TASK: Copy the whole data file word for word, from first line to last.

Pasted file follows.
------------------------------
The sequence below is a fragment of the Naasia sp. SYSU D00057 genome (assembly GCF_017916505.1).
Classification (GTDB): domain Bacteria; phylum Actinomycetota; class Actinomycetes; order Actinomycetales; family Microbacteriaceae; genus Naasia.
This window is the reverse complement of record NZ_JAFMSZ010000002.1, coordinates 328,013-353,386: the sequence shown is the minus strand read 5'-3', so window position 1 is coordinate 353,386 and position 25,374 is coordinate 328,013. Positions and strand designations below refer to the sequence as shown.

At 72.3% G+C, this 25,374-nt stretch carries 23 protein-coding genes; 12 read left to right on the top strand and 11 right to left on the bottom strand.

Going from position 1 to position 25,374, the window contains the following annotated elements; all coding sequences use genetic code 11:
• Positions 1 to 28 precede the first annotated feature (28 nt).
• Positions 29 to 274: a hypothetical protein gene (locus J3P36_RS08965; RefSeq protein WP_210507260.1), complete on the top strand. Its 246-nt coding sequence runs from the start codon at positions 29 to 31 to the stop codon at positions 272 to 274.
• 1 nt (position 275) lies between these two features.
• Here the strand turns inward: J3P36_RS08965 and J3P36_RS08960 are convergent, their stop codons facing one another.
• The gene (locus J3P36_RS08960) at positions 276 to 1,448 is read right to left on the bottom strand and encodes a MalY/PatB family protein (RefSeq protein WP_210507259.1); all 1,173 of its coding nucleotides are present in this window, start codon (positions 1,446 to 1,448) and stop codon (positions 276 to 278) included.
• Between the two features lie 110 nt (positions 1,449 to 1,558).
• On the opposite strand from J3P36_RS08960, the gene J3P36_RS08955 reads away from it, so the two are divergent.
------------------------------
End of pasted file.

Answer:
The sequence below is a fragment of the Naasia sp. SYSU D00057 genome (assembly GCF_017916505.1).
Classification (GTDB): domain Bacteria; phylum Actinomycetota; class Actinomycetes; order Actinomycetales; family Microbacteriaceae; genus Naasia.
This window is the reverse complement of record NZ_JAFMSZ010000002.1, coordinates 328,013-353,386: the sequence shown is the minus strand read 5'-3', so window position 1 is coordinate 353,386 and position 25,374 is coordinate 328,013. Positions and strand designations below refer to the sequence as shown.

At 72.3% G+C, this 25,374-nt stretch carries 23 protein-coding genes; 12 read left to right on the top strand and 11 right to left on the bottom strand.

Going from position 1 to position 25,374, the window contains the following annotated elements; all coding sequences use genetic code 11:
• Positions 1 to 28 precede the first annotated feature (28 nt).
• Positions 29 to 274: a hypothetical protein gene (locus J3P36_RS08965; RefSeq protein WP_210507260.1), complete on the top strand. Its 246-nt coding sequence runs from the start codon at positions 29 to 31 to the stop codon at positions 272 to 274.
• 1 nt (position 275) lies between these two features.
• Here the strand turns inward: J3P36_RS08965 and J3P36_RS08960 are convergent, their stop codons facing one another.
• The gene (locus J3P36_RS08960) at positions 276 to 1,448 is read right to left on the bottom strand and encodes a MalY/PatB family protein (RefSeq protein WP_210507259.1); all 1,173 of its coding nucleotides are present in this window, start codon (positions 1,446 to 1,448) and stop codon (positions 276 to 278) included.
• Between the two features lie 110 nt (positions 1,449 to 1,558).
• On the opposite strand from J3P36_RS08960, the gene J3P36_RS08955 reads away from it, so the two are divergent.